# How to Get Cheap Motors

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Bring a kid that can't have a job or just not having a lot of money is hard so I am always looking to save money. I like going to the arc or goodwill to save money.

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## Step 1: Shopping

Whenever I go to a second hand store I always look for things like 99 cent cassette player or the cheap VCR rewinders or even for a little more money dvd or cd players.

## Step 2: Tearing It Apart

There are many useful things in all the items listed previously. The things I have found are: motors, gears, wires, circuit boards, LCDs, LEDs, and switches.

## Step 3: Shopping Again

You can also find many rc cars although a lot of times they do not have their remotes. But they can still be very useful.

## Step 4: Tearing It Apart Again

When you get into the car their are usually many useful things. Although on occasion somebody has already taken parts from it. The things I have found are: gearboxes, wheels, motors, circuit boards, wires, and gears.

## Step 5: Be Creative

There are many other things you could salvage parts from. I've gotten fans, a walking toy dinosaur, and a walking dog.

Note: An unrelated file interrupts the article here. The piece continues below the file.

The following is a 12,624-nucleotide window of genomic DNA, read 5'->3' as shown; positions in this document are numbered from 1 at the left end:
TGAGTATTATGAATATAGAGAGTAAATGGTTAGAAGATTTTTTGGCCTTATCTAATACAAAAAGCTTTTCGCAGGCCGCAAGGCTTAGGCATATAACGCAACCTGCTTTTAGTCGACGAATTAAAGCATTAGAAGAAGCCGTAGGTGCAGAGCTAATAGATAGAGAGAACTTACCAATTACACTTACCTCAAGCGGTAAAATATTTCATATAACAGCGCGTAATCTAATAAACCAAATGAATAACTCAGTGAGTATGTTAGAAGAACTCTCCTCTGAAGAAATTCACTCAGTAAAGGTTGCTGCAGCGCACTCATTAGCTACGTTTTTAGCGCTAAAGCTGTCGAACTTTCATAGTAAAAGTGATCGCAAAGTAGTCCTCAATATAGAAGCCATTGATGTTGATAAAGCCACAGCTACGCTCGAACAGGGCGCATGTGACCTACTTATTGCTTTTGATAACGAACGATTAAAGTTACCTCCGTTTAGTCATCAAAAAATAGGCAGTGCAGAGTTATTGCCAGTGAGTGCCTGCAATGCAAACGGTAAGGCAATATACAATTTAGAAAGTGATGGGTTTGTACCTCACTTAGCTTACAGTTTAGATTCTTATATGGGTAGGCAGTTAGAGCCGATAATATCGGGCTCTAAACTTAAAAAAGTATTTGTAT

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## 3 Discussions

How do you determine the operating voltage of motors you find?

2 replies

First, look at the devices battery compartment.
multiply the number of batteries by 1.5 volt, and that is your starting point for testing.

If that doesn't work, first try reversing polarity on the wires.
then proceed to the next voltage.

If the device is designed to run on batteries, the voltages to try will be 1.5, 3, 6, 9(if there is a nine volt connector, like in alarm clocks) and 12. Unless it is a much larger motor, taken from a power hungry device(like a weed wacker) then the only motors above 12 volt will be AC powered. and they should have a nice clear label on them telling you voltage AND amperage, and even polarity.

If the device is AC only(like a VCR, etc) first check for labels right on the motor. If you can't find one, look inside the device for a stepdown transformer directly connected to the power cord. The transformer should be labeled for output voltage.

If all else fails, apply 1500V AC, and watch the sparks fly!
it may not be as useful, but it sure is fun :-)
No, really kids, do NOT apply mythbuster style voltages to salvaged items in your home. Even as trained professionals, Mythbusters have managed to shoot a cannonball through peoples homes.
Let someone with catastrophic liability insurance do the high voltage destruction for you, and watch it in the safety of your livingroom.